Natural gas prices have plummeted over the past decade, prompting at least one large U.S. producer to drastically reduce output of the hydrocarbon.
U.S. natural gas production has soared over the past decade, helping drive prices to exceedingly low levels. The biggest contributor to falling gas prices has been a surge in hydraulic fracturing, more commonly known as fracking.
Fracking is an exceedingly controversial issue in the U.S., as the federal government has thus far allowed states to enact and enforce laws governing the practice, in which thousands of gallons of water and chemicals are blasted thousands of feet beneath the ground's surface, which helps free natural gas stored in shale formations.
Public health and environmental scientists' assessments of the potential deleterious medical and environmental threats of fracking differ from those of oil engineers. Moreover, experts argue about the dollar value on total natural gas reserves in the U.S. Some oil engineers have pegged the figure at more than $4 trillion, while others have offered far more conservative estimates.
Nonetheless, the U.S. has rapidly become the world's biggest natural has producer on the strength of domestic fracking operations. The price of natural gas, which is considered to be a cleaner fuel than oil, has declined substantially. This has helped businesses trim operating budgets and rework spend management and indirect spend. It has also allowed companies to reallocate resources, as natural gas sourcing has become simple amid a glut of supplies.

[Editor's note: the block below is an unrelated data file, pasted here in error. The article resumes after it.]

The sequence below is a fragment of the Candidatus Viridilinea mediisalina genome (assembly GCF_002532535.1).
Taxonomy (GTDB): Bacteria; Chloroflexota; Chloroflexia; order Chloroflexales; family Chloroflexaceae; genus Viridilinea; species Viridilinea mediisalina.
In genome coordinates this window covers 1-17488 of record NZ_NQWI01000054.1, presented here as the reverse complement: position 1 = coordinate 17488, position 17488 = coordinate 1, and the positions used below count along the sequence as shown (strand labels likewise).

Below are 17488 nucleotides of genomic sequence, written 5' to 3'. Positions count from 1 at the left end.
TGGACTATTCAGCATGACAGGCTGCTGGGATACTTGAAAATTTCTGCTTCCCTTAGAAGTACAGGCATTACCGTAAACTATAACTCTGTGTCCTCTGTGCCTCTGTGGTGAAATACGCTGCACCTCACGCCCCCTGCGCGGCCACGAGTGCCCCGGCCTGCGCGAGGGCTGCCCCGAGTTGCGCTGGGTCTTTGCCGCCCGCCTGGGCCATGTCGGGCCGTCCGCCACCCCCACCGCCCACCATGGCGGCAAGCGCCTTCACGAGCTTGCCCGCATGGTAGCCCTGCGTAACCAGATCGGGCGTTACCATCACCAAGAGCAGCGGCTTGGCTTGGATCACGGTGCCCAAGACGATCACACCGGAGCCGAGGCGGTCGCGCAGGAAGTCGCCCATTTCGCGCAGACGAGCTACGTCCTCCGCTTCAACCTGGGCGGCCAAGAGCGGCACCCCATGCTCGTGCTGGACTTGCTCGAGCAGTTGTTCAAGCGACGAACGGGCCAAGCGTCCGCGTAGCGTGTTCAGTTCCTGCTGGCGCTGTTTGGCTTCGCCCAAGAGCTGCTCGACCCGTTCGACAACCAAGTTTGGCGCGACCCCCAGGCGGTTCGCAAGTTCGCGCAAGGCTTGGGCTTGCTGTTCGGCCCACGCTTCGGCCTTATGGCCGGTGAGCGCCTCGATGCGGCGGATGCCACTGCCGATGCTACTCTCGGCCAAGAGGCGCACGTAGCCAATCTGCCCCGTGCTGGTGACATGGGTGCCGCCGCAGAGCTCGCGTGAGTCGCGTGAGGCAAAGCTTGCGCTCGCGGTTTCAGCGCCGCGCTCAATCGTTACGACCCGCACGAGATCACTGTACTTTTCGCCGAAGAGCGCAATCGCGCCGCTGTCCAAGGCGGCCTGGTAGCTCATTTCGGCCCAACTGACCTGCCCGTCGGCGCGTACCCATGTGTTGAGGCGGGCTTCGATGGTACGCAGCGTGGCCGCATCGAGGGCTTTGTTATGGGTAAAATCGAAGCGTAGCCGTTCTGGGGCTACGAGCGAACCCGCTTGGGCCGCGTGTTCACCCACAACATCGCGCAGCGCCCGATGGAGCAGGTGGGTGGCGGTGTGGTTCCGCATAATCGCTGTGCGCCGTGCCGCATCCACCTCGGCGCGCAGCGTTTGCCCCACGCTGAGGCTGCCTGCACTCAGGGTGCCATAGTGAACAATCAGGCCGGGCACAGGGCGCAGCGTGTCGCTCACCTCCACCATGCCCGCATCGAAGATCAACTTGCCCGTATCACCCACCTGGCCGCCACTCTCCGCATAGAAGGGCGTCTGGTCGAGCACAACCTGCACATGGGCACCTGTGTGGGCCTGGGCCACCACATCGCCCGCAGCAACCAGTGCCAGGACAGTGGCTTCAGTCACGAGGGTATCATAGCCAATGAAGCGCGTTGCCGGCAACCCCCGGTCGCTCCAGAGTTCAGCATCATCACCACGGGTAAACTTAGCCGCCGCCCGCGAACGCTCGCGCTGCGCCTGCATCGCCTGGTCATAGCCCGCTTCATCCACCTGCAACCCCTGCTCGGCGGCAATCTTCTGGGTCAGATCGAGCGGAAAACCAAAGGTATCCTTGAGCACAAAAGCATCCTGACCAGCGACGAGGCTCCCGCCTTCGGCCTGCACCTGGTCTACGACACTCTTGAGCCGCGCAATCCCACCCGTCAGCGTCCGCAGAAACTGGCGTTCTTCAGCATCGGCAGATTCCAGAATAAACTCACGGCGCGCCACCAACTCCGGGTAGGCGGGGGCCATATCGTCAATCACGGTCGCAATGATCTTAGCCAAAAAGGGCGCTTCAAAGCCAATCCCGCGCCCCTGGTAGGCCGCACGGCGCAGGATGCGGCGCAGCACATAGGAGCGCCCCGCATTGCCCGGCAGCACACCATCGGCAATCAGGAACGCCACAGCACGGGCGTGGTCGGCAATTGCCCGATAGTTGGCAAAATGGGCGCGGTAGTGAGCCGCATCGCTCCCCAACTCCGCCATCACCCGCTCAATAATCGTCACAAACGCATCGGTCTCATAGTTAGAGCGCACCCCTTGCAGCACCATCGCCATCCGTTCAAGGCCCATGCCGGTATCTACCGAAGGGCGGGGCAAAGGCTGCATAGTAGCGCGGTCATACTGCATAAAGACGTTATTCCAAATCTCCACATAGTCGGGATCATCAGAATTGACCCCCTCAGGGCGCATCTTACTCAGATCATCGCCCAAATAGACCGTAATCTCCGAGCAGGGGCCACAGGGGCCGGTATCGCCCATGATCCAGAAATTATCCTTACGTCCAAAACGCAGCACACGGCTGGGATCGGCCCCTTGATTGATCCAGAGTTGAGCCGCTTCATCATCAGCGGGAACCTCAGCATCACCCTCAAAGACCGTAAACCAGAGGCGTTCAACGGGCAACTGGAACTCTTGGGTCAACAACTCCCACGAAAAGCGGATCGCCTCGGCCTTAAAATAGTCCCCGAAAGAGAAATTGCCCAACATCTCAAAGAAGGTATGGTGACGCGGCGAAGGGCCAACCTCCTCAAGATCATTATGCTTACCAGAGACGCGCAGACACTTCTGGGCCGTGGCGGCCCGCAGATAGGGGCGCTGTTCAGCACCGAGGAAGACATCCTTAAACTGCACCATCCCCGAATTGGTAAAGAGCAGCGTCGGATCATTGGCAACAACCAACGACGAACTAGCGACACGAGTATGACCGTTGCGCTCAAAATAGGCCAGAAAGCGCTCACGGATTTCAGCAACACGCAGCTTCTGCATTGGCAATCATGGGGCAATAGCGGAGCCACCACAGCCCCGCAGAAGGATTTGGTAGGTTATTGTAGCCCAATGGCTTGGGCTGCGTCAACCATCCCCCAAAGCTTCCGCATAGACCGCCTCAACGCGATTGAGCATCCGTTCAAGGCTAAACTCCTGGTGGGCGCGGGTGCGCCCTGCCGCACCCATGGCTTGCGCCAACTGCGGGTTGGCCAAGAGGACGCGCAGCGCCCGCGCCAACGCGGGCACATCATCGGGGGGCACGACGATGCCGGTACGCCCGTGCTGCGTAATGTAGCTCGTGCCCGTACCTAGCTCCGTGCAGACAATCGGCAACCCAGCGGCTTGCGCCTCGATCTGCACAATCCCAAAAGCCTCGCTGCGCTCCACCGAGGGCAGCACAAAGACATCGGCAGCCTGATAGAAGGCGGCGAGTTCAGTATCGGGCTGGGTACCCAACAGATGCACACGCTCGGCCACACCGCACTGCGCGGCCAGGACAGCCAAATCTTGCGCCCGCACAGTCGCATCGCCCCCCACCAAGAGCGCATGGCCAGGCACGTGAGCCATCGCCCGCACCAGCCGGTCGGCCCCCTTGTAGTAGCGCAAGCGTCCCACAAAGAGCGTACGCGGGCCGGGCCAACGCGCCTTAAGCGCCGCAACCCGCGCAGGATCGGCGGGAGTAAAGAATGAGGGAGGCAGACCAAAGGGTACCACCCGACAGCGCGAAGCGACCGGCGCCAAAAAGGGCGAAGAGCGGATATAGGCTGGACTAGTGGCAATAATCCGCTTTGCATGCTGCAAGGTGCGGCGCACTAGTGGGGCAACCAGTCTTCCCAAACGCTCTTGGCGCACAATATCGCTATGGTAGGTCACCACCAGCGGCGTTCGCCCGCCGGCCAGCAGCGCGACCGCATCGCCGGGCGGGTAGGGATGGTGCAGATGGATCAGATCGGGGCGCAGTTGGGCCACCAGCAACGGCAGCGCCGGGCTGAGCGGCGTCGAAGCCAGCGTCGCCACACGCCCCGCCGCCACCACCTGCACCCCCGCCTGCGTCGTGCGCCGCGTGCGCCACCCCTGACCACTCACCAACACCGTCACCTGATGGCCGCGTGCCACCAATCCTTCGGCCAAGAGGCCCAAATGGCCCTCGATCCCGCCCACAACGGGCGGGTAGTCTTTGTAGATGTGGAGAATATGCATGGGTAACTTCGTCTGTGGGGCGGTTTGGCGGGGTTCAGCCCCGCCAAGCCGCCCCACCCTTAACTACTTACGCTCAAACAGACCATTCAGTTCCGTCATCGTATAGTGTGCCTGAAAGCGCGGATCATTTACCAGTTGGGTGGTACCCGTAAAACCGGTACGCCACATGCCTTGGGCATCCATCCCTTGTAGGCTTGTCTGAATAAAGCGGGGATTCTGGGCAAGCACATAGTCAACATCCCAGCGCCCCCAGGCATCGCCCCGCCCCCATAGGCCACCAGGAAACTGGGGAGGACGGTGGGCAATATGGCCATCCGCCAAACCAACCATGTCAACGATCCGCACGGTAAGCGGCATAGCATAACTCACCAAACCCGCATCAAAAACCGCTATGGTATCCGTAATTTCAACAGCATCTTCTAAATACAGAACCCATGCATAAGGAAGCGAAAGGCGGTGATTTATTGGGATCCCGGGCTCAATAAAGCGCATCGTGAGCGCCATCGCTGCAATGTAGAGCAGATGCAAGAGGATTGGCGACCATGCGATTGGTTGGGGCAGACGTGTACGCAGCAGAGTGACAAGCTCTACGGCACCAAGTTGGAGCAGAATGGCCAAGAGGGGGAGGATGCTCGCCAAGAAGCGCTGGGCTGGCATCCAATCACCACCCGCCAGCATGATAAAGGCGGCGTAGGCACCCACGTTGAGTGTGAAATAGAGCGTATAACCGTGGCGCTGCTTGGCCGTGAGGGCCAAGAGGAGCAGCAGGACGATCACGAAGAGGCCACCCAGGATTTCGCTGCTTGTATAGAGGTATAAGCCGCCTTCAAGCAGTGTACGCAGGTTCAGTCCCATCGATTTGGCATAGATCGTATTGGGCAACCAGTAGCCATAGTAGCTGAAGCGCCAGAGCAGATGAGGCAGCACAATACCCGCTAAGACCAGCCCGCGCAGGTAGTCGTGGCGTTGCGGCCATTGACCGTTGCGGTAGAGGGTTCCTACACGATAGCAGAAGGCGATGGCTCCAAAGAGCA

However, Oklahoma-based Chesapeake Energy announced recently that it would reduce its natural gas drilling and production, citing the drop in prices. The decision from the energy firm underscores that while falling natural gas prices may be benefiting businesses and consumers, they are hurting drilling companies.
The Associated Press reports that Chesapeake officials decided to reduce natural gas output because low prices made some of its drilling and production wells unprofitable. The energy giant said it plans to cut production 8 percent, which would essentially leave its output in 2012 unchanged from 2011 levels. In total, Chesapeake produces about 9 percent of U.S. natural gas.
Chesapeake's announcement could trigger a ripple effect among natural gas producers, according to some analysts. As the biggest natural gas producer in the world's largest generator of the hydrocarbon, Chesapeake holds an important position among energy firms. Its decision to scale back production, meanwhile, varies significantly from past years when it ratcheted up extraction amid a fracking boom.
While cold winters in 2010 and 2011 helped fuel natural gas price gains, this year's mild winters – especially in the Northeast and Midwest – spurred an uptick in supplies. In trading on Monday, natural gas prices hovered near $2.46 per 1,000 cubic feet. The hydrocarbon approached $2.30 late last week, its lowest level since 2002.
Though a boon for businesses and homeowners, lower natural gas prices have eroded profit margins at major energy companies, prompting Chesapeake to change course. Between 2010 and 2011, the energy giant increased natural gas production 13.5 percent. In 2011, it spent more than $3.1 billion on natural gas regions. However, the cut in output will enable it to implement a business cost reduction program, as it intends to invest approximately $1 billion this year.
Chesapeake executives affirmed the company would reduce production 500 million cubic feet of gas per day in specific drilling outposts in Texas, Arkansas and Louisiana. While the move is aimed at removing a glut of supply, experts said energy companies often reverse such plans at the behest of shareholders.